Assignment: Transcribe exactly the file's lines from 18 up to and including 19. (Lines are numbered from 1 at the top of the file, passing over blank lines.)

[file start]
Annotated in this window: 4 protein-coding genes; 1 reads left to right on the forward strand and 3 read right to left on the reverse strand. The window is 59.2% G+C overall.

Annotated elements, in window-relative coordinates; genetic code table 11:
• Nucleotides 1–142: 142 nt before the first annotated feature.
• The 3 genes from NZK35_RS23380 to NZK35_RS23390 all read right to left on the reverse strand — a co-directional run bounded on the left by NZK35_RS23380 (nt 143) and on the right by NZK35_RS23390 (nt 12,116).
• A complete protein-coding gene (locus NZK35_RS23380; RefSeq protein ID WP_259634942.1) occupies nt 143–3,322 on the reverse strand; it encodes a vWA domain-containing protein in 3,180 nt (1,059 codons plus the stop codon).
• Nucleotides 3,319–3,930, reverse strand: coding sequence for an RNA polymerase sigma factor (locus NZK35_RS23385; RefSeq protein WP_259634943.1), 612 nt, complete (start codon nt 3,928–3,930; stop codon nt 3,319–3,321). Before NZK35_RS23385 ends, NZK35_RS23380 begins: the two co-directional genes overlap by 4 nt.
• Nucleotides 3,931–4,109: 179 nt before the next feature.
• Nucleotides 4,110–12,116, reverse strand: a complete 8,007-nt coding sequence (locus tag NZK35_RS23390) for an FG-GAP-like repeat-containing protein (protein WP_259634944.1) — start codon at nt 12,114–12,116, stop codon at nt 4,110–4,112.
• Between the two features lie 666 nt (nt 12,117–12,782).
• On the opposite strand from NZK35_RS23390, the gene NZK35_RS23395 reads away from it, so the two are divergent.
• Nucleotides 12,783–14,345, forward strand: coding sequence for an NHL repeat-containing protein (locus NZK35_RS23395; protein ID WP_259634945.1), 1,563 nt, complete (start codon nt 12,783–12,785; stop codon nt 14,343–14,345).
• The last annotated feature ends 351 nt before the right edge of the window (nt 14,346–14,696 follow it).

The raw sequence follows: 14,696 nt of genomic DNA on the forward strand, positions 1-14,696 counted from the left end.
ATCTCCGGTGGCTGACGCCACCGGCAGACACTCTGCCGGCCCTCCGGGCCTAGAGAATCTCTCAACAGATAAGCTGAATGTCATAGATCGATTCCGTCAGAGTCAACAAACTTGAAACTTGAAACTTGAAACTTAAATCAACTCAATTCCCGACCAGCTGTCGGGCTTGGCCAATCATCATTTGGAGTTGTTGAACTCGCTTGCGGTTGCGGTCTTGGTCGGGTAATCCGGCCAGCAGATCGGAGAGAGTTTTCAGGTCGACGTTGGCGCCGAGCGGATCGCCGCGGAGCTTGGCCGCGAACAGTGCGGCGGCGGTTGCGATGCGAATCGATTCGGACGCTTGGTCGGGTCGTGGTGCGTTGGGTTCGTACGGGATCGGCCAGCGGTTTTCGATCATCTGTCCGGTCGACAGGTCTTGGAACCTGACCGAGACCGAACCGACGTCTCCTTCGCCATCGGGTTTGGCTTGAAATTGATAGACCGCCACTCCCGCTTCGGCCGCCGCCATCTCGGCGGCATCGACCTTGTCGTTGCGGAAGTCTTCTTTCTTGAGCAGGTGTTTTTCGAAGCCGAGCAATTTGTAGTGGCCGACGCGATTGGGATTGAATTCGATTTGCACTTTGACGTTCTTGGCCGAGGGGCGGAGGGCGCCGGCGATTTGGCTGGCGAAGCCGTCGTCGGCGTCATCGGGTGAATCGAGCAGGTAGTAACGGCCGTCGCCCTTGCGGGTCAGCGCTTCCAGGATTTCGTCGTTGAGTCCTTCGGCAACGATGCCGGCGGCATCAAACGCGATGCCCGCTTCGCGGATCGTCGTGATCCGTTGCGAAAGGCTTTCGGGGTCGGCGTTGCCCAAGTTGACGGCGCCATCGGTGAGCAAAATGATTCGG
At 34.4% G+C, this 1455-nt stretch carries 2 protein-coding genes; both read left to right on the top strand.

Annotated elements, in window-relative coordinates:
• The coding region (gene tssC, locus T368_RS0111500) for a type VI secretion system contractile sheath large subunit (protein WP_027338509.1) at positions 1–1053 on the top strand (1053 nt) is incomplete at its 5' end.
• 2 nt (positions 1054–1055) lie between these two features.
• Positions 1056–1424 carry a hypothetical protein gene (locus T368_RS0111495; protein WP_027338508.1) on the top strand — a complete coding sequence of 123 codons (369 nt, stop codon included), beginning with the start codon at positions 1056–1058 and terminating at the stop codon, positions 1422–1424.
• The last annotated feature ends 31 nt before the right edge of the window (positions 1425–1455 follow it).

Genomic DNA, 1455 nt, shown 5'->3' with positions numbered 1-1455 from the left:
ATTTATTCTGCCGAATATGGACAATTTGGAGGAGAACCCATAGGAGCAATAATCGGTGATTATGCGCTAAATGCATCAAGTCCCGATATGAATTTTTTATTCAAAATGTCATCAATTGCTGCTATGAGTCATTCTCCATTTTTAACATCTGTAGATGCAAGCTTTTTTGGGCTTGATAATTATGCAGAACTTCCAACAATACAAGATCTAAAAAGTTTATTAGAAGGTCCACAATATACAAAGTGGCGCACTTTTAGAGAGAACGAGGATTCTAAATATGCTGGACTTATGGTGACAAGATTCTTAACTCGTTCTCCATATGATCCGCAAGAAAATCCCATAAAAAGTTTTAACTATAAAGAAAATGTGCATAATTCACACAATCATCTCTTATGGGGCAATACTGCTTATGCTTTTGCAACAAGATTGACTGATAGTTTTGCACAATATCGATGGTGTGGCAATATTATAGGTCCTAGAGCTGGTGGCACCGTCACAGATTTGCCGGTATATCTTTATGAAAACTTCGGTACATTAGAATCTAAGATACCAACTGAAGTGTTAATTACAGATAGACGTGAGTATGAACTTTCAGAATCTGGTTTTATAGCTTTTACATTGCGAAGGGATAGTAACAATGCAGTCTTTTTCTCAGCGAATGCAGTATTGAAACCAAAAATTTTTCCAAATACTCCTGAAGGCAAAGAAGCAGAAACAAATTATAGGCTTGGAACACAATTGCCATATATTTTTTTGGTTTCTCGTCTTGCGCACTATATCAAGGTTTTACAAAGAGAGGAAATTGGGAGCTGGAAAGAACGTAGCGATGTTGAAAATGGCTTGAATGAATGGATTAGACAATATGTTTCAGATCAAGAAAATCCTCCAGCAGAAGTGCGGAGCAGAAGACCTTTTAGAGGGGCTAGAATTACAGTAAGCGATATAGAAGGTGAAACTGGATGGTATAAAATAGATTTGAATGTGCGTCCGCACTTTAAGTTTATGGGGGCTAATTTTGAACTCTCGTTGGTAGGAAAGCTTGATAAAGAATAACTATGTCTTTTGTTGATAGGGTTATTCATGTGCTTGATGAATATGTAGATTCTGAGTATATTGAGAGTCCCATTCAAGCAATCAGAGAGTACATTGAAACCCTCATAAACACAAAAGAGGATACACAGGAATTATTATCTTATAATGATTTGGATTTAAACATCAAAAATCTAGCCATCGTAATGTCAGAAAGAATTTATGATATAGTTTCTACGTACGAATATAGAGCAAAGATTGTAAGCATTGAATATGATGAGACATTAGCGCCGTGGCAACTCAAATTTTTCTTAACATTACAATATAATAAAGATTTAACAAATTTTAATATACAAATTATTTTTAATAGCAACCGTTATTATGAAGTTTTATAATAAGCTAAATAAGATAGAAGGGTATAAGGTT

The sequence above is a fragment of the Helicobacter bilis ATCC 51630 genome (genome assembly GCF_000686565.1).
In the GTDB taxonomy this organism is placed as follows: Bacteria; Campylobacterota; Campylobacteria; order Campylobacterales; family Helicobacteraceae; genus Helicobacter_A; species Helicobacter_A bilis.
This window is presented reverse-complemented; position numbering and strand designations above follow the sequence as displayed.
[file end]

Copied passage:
• 2 nt (positions 1054–1055) lie between these two features.
• Positions 1056–1424 carry a hypothetical protein gene (locus T368_RS0111495; protein WP_027338508.1) on the top strand — a complete coding sequence of 123 codons (369 nt, stop codon included), beginning with the start codon at positions 1056–1058 and terminating at the stop codon, positions 1422–1424.